An apocryphal story from the writings of Clement of Alexandria regarding John the Apostle quoted by John H. Vandenberg, Conference Report, October 1963, p.45 - p.46: ". . . about John the Apostle, handed down and preserved in memory. When, on the death of the tyrant, he (John) passed over to Ephesus from the Island of Patmos, he used to make missionary journeys also to neighboring gentile cities, in some places to appoint bishops, and in some to set in order whole churches and . . . to appoint one of those indicated by the Spirit. On his arrival then at one of the cities at no great distance, of which some even mention the name, . . . he saw a youth of stalwart frame and winning countenance, and impetuous spirit, and said to the bishop, 'I entrust to thee this youth with all earnestness, calling Christ and the Church to witness.' The bishop accepted the trust, and made all the requisite promises, and the apostle renewed his injunction and adjuration. He then returned to Ephesus, and the elder taking home with him the youth who had been entrusted to his care, maintained, cherished, and finally baptized him. After this he abandoned further care and protection of him, considering that he had affixed to him the seal of the Lord as a perfect amulet against evil. Thus prematurely neglected, the youth was corrupted by certain idle companions of his own age, who were familiar with evil, and who first led him astray by many costly banquets, and then took him out by night with them to share in their felonious proceedings, finally demanding his cooperation in some worse crime. First familiarized with guilt, and then, from the force of his character, starting aside from the straight path like some mighty steed that seizes the bit between its teeth; he rushed towards headlong ruin, and utterly abandoning the divine salvation, gathered his worst comrades around him, and became a most violent, bloodstained, and reckless bandit-chief. Not long afterwards John was recalled to the city, and after putting other things in order said, 'Come now, O bishop, restore to me the deposit which I and the Saviour entrusted to thee, with the witness of the Church over which thou dost preside.' At first the bishop in his alarm mistook the meaning of the metaphor, but the apostle said, 'I demand back the young man and the soul of the brother.' Then groaning from the depth of his heart and shedding tears, 'He is dead,' said the bishop. 'How and by what death?' 'He is dead to God! For he has turned out wicked and desperate, and, to sum up all, a brigand; and now, instead of the Church he has seized the mountain, with followers like himself.' Then the apostle, rending his robe and beating his head, with loud wailing said, 'A fine guardian of our brother's soul did I leave! Give me a horse and a guide.' Instantly, . . . he rode away . . . from the Church and arriving at the brigands' outposts, was captured without flight or resistance, but crying, 'For this I have come. Lead me to your chief.' The chief awaited him in his armour, but when he recognized John as he approached, he was struck with shame and turned to fly [flight]. But John pursued him as fast as he could, forgetful of his age, crying out, 'Why my son, dost thou fly [flee] from thine own father, unarmed, aged as he is? Pity me, . . . fear not . . . stay! believe! Christ sent me.' But he on hearing these words first stood with downcast gaze, then flung away his arms, then trembling, began to weep bitterly, and embraced the old man when he came up to him, pleading with his groans, . . . but the apostle pledging himself . . . led him back to the Church and praying for him . . . and wrestling with him in earnest fastings . . . did not depart, as they say, till he restored him to the bosom of the Church."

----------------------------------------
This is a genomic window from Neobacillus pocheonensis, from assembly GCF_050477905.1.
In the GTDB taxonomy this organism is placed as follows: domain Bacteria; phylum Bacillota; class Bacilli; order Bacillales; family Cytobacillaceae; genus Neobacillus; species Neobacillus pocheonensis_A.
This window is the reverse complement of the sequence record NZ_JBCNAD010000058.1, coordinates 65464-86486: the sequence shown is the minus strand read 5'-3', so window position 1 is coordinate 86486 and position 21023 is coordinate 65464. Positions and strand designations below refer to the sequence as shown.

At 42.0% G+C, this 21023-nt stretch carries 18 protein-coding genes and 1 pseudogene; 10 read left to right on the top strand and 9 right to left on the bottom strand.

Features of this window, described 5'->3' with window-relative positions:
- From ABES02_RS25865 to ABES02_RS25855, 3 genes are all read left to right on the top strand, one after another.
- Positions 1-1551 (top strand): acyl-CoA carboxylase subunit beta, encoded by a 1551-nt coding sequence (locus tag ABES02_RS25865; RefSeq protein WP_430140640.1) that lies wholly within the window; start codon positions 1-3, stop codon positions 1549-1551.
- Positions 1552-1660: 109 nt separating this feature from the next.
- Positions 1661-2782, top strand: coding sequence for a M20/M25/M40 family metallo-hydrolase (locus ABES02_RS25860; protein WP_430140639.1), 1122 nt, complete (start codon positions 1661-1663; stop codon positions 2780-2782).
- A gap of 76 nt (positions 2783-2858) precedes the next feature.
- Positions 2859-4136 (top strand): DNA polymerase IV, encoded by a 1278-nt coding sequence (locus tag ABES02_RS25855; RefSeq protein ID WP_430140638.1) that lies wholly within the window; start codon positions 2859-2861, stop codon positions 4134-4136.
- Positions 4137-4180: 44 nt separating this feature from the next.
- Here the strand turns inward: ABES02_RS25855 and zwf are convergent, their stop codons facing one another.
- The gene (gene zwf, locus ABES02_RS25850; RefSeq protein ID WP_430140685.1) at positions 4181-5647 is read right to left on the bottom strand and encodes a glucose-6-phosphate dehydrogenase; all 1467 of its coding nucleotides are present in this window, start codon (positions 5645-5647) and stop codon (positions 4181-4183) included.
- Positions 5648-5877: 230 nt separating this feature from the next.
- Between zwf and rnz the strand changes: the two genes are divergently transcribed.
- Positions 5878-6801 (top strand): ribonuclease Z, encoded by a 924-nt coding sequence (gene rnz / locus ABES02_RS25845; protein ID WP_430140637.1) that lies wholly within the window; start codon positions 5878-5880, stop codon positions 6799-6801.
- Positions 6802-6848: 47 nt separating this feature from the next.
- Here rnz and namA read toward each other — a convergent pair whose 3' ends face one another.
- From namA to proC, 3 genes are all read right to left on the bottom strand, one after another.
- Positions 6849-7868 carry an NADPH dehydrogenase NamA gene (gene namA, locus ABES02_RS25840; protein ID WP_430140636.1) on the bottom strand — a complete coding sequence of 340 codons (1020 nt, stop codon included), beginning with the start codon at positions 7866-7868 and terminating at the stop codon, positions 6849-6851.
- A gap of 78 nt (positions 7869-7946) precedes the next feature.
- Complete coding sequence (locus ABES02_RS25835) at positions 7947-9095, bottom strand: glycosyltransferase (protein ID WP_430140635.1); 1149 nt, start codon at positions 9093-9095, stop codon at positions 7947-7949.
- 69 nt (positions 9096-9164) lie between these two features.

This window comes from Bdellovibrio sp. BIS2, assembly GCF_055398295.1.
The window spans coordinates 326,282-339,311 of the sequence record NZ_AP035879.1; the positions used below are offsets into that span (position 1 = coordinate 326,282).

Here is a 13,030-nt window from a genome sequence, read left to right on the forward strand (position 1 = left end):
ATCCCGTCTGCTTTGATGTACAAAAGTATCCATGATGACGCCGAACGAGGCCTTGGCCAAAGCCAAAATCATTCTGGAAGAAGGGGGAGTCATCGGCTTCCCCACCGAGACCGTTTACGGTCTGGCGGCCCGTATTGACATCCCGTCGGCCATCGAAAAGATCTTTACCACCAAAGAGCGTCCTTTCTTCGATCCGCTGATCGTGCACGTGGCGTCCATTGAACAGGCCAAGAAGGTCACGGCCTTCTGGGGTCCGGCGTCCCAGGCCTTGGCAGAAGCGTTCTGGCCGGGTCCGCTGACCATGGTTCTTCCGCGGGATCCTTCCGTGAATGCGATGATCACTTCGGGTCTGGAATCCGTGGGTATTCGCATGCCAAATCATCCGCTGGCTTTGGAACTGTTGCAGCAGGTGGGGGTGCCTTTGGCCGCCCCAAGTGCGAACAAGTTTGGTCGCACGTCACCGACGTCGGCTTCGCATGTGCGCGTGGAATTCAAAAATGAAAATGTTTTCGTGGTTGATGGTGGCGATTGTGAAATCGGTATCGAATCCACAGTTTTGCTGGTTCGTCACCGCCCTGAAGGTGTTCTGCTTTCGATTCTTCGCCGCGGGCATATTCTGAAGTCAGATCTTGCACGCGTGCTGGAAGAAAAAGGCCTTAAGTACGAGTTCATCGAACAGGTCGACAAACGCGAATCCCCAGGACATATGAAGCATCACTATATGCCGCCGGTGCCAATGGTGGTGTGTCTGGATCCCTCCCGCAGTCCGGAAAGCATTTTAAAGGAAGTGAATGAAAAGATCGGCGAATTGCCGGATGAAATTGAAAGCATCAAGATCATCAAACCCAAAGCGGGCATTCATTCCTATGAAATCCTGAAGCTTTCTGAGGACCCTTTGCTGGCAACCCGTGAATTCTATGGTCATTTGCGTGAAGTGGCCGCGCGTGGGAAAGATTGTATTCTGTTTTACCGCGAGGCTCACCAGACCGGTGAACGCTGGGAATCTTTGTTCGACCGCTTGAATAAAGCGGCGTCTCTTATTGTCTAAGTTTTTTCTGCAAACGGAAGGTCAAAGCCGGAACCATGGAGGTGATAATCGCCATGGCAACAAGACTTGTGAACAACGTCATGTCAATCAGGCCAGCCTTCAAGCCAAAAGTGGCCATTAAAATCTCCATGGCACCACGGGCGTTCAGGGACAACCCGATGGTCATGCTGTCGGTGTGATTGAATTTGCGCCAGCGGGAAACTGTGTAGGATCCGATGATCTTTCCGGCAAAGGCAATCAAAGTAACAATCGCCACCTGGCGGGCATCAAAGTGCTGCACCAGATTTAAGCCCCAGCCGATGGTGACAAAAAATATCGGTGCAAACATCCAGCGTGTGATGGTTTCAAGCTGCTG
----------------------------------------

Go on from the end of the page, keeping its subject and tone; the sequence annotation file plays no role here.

Saint Clement of Alexandria (c.150 - c.220)

Source: St. Clement of Alexandria, Quis Divinitus Salv., chapter 42.

Contributed by: Zaady

A Quote by Rush H. Limbaugh III on bankers, blindness, business, cities, driving, government, jobs, leadership, and machines

government barriers on Business For example, the Endangered Species Act prevents 'disturbing the habitat' of the spotted owl. That has restricted 4.2 million acres of forest from development, leading to the loss of 30,000 lumber-related jobs and the annual loss of 1.1 billion board feet of lumber. This has driven up the cost of houses by at least $4,000 each. In addition, regulators ordered a Kansas City bank to install a Braille keypad on its drive-through automatic teller machine, presumably to aid any blind drivers. The list goes on and on.

Rush Limbaugh (1951 -)

Contributed by: Zaady